Collet's Snake

Image Credit : Nature for you

Pseudechis colletti is one of Australia’s most beautiful elapids, this has made it one of the most commonly kept species of venomous snake in Australia both in public (zoos etc) and privately owned collections.

The adult colouration of Pseudechis colletti may vary between a dark tan to almost black above with irregular cross bands. The colour of the cross bands may vary between cream to orange-red. Juveniles have the same colouration as the adults but are brighter and far more contrasting however this fades with age.

  • Scientific name : Pseudechis colletti
  • Distribution : Australia (Queensland)
  • Average Size : 1.5 m (4.9 ft)
  • Life Span : 15 years or more
  • Difficulty : Advanced

Housing

I would recommend a lockable cage of the following dimensions: 1.2 meters long by 0.6 meters deep by 0.7 meters high (3.9 x 2 x 2.3 feet) to house a pair of adults. There has been known cases of cannibalism in this species so it is recommended to house them individually except during breeding season if you are planning to breed them. Cage decorations might be used like a rough rock for shedding upon.

Hide box

A hide should be placed about 0.2 meters (0.6 feet) from the light-bulb box so the reptile has a ”hot spot”. You should also have a hide on the cool end so that the snake can thermo-regulate and feel safe.

Substrate

The substrate used could be gravel or paper; gravel looks better than paper but is harder to generally keep clean than paper. I recommend paper, as it is easier to keep clean thus reducing the risk of disease.

Lighting – Heating

It is recommended to provide a natural light pattern that mimics normal daytime according to the season.
Cages should have a thermal gradient being 30-32 °C (86-90 °F) at the warm end of the cage and about 20-24 °C (68-75 °F) at the cool end. A pair of “blue globes”(40 watt maximum) at the warm end of the cage will produce the desired amount of heat, the globe must be hooked up to a thermostat to regulate the temperature inside the cage. Other heating systems can be used such as heat cord and flexible heat tape. These systems must be used in conjunction with a controller to regulate temperature. A heat gradient must be maintained to allow for adequate thermoregulation. Note the globes should be inside a box so the snake cannot burn itself.

Water

Large bowls of fresh clean water should be offered at all times.

Humidity

Pseudechis colletti doesn’t require high humidity. A humidity level of 40-50% is recommended. Of course during shedding period the humidity levels can go up to 60-70%.

Feeding

In the wild this species eats frogs (Crinia sp, Limnodynastes sp and Litoria sp.) and the plague rat (Rattus sp). In captivity, they readily eat mice and rats, but juveniles may initially need to be feed on elvers and then eventually weaned on to pinky or fuzzy mice. Juveniles can be fed weekly and adults once every 14 days.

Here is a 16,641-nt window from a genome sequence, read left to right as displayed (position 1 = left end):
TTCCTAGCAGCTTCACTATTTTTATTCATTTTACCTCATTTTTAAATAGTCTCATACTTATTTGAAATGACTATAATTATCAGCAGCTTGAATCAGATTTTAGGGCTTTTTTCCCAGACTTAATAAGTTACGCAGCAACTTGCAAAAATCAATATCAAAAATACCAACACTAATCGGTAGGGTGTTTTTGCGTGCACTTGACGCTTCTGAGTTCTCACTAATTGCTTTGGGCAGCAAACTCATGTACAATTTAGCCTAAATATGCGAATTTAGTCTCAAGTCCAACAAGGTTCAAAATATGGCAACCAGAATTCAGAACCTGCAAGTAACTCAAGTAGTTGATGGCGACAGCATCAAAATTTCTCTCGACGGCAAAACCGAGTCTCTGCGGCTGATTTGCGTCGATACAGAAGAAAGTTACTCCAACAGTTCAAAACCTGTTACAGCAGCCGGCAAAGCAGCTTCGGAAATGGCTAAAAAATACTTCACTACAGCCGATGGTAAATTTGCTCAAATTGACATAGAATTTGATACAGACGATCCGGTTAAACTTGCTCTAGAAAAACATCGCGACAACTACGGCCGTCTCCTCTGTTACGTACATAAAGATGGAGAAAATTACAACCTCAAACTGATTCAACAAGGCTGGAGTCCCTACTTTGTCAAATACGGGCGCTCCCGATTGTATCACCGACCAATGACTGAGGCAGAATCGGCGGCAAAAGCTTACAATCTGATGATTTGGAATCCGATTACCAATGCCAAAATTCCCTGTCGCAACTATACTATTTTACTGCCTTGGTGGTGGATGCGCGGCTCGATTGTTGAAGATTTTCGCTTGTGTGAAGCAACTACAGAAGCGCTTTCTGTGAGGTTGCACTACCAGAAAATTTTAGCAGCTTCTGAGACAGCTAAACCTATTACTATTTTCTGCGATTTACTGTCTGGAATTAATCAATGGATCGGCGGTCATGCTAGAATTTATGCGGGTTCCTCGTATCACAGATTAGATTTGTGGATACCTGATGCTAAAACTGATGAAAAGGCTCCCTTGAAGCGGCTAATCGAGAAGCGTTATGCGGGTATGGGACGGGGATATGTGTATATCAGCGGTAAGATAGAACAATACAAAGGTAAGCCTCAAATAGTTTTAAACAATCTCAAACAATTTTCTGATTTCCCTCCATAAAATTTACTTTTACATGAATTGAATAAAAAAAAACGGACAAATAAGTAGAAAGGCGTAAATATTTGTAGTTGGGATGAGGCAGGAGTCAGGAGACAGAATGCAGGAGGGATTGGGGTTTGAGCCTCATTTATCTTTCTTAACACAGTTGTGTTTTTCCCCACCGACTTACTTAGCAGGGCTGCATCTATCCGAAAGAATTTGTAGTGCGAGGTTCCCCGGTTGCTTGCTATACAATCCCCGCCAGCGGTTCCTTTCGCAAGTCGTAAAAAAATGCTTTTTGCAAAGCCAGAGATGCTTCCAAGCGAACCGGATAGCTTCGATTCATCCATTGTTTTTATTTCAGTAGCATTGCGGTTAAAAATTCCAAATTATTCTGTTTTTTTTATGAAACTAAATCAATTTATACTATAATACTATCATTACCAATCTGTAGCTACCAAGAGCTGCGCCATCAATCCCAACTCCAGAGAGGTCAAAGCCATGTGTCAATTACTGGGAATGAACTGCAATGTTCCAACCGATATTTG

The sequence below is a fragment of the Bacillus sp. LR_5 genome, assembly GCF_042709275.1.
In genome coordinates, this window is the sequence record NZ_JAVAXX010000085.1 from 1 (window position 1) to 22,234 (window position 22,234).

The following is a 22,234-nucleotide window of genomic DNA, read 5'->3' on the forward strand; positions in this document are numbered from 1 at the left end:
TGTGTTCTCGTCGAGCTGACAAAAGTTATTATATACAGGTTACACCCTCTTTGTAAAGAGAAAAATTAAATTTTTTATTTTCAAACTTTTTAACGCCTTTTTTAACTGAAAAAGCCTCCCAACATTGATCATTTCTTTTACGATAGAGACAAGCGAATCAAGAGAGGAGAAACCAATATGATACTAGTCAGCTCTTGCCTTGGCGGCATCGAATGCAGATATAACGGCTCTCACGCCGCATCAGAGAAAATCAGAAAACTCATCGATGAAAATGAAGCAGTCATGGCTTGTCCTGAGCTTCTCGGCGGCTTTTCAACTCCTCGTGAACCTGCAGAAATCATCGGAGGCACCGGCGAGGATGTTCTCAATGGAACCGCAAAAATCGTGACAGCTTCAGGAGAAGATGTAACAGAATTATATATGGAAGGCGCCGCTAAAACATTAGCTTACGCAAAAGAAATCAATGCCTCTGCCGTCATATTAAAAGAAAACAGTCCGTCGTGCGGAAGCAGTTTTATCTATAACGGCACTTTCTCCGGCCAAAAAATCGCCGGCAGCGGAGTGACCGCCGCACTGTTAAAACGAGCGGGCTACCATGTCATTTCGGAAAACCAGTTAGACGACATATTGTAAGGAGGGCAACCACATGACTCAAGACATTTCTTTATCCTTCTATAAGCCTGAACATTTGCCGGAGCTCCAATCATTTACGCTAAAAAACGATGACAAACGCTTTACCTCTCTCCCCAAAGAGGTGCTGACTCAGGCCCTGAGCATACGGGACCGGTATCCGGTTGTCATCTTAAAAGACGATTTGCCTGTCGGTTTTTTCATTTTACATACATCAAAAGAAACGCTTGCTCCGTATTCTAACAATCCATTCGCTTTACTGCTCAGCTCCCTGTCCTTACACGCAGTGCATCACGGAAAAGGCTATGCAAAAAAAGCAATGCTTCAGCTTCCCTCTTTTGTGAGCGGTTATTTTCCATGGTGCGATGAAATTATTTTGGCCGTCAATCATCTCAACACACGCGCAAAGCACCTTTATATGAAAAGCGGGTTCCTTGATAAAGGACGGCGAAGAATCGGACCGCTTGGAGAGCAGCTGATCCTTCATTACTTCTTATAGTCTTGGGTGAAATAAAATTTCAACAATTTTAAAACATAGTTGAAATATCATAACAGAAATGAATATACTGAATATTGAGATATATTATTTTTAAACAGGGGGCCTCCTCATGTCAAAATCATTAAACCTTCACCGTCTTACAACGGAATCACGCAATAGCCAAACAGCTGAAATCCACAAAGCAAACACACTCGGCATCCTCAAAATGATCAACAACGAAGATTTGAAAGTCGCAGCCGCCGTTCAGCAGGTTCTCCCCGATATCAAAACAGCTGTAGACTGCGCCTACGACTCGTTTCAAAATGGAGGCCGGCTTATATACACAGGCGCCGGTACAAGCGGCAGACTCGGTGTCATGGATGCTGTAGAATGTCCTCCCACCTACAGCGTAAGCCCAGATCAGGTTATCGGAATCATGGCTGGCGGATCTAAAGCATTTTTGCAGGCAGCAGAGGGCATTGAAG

Handling

Handling should be kept to a minimum as it’s a venomous species. Just like with any venomous snake, great caution should be taken when handling this species. Handling should only be done with the use of hooks and other tools made specifically for the safe handling of venomous snakes.

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Cleaning

Spot cleaning of the enclosure whenever is necessary. Make sure that the water is always clean. Whenever is needed I change the whole substrate and clean the enclosure.

Shedding

Under the proper conditions, shedding for this species will go fine. They rarely ever have shedding issues if the humidity of the enclosure is at proper levels.

Potential Health Problems

No specific potential health problems to mention for this species beyond those affecting reptiles and/or snakes in general. They seem to be a relatively hardy animal when kept properly.

Bite Protocol

It’s highly recommended for every venomous species that you keep or interested to keep to have the bite protocol. Each species has a dedicated bite protocol that includes general information regarding the species, information about their venom and signs and symptoms of envenomation if bitten. It also includes a detailed information about first aid (what to do and what not to do), specific treatment recommendations for medical personnel to provide appropriate care including information about the antivenom or antivenoms required for treatment. Finally it includes a list of people who specialize in snakebites and their contact information so they can be consulted to assist with the care if needed and a list of all the references used for the create the protocol.

Recommended Book

Source

Nature for you


The information contained in this care sheet reflect the opinions and methods of the mentioned breeder, based on their expertise and long-established experience.